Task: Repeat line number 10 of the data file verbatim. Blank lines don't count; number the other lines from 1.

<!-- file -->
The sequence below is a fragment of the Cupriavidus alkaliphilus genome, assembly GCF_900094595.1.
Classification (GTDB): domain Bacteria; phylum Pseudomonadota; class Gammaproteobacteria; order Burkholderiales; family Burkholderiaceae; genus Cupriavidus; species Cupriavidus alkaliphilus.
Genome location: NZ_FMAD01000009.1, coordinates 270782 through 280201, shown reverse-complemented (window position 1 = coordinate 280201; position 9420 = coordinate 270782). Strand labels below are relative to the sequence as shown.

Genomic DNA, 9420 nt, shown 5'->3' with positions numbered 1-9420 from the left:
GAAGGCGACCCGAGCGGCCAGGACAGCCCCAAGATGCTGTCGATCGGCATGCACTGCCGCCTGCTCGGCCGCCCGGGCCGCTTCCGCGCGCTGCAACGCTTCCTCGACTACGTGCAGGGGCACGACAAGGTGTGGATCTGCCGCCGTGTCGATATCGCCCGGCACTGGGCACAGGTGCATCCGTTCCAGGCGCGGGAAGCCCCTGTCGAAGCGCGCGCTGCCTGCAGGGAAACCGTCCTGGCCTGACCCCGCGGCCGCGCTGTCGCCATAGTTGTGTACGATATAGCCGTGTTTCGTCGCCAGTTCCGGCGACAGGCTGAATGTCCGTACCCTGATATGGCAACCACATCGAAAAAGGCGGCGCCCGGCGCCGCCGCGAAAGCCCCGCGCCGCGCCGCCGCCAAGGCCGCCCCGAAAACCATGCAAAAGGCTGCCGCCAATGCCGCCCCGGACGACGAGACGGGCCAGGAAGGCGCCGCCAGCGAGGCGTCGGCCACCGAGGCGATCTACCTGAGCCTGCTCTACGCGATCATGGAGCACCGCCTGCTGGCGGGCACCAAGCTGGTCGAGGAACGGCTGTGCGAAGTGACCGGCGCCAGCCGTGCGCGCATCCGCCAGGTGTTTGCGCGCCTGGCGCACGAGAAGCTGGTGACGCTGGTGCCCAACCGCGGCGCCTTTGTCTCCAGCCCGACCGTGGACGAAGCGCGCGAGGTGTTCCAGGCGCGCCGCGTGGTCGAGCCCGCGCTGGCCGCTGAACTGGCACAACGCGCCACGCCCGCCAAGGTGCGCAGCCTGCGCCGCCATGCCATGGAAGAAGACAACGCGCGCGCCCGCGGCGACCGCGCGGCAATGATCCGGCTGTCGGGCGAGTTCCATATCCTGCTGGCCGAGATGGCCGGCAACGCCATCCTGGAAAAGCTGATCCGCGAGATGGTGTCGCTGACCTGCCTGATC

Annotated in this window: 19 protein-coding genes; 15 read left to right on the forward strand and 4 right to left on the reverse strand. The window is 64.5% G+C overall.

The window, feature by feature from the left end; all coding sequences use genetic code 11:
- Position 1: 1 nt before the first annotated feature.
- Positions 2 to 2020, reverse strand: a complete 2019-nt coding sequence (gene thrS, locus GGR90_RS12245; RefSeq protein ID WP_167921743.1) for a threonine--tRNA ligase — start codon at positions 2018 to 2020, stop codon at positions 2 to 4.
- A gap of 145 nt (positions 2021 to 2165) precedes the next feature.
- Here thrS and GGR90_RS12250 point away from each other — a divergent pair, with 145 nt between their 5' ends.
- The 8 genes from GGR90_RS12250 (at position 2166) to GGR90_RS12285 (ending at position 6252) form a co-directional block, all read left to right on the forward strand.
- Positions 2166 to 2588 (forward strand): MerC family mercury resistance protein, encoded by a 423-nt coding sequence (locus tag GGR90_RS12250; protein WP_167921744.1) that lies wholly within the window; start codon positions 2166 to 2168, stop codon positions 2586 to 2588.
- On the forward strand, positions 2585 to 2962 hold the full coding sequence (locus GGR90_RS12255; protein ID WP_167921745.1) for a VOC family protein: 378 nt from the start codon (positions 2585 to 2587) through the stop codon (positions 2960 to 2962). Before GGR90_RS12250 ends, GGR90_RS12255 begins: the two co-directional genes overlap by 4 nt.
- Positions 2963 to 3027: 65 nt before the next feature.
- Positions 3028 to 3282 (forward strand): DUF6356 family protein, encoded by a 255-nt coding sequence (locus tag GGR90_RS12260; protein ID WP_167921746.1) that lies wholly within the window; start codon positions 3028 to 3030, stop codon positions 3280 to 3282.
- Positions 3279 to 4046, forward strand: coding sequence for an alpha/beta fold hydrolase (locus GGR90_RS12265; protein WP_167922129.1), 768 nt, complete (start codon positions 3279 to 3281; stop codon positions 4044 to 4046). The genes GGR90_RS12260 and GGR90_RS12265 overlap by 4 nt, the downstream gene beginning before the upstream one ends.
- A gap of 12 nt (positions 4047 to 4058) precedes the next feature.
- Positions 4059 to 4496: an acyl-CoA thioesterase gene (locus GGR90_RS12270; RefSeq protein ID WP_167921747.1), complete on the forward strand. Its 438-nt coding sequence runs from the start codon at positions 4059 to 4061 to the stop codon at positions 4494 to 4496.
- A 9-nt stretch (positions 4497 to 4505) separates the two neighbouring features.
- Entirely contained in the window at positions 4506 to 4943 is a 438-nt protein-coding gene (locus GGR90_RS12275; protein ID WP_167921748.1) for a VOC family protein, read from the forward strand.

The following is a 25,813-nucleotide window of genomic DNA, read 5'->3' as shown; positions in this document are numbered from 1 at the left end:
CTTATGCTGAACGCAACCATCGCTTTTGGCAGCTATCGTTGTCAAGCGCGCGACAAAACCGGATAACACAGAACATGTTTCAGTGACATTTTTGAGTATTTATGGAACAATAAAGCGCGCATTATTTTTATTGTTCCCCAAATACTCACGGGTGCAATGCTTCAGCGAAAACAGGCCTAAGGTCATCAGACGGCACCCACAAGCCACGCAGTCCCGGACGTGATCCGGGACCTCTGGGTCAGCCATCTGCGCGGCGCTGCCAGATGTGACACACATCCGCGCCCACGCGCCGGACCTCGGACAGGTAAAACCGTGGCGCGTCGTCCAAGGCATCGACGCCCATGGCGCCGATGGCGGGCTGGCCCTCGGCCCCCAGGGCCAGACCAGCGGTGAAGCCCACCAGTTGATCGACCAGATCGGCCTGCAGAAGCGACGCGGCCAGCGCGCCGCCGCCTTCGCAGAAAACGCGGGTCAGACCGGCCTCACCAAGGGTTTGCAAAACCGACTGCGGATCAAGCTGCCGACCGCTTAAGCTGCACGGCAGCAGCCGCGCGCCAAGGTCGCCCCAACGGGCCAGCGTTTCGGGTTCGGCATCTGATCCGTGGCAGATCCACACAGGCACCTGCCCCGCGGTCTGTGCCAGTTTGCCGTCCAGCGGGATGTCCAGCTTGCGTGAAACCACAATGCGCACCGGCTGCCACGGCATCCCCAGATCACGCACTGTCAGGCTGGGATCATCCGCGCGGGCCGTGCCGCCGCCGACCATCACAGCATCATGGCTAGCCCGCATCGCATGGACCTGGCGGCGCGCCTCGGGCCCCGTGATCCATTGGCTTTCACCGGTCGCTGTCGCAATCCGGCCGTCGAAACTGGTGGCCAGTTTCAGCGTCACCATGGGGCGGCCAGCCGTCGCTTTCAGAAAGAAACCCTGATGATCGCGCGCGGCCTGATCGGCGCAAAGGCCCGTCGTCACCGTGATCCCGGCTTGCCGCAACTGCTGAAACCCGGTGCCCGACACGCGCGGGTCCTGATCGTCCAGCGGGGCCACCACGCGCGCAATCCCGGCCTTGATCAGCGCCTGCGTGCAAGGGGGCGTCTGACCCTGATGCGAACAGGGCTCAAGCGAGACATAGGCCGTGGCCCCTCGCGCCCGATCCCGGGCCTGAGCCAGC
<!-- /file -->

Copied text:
- A gap of 145 nt (positions 2021 to 2165) precedes the next feature.